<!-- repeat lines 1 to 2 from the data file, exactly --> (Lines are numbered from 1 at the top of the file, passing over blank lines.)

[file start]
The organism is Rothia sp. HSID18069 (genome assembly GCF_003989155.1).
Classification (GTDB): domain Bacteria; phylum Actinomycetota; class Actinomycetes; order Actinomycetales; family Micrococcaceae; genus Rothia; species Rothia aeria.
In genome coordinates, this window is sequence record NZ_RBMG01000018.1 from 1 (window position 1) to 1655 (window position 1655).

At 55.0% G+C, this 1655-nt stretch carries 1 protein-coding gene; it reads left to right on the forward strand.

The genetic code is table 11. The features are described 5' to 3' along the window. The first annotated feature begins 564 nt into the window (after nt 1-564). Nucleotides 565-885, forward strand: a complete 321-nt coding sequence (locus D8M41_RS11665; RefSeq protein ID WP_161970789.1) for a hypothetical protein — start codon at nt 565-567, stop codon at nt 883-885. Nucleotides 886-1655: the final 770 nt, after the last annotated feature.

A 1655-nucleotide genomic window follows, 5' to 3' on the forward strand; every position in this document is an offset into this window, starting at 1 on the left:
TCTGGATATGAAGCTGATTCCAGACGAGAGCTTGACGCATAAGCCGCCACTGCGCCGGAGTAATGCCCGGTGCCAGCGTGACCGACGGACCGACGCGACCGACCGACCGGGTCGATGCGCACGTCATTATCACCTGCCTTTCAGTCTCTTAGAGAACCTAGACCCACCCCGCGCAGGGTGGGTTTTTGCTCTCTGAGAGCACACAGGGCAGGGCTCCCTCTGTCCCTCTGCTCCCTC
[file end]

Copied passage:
The organism is Rothia sp. HSID18069 (genome assembly GCF_003989155.1).
Classification (GTDB): domain Bacteria; phylum Actinomycetota; class Actinomycetes; order Actinomycetales; family Micrococcaceae; genus Rothia; species Rothia aeria.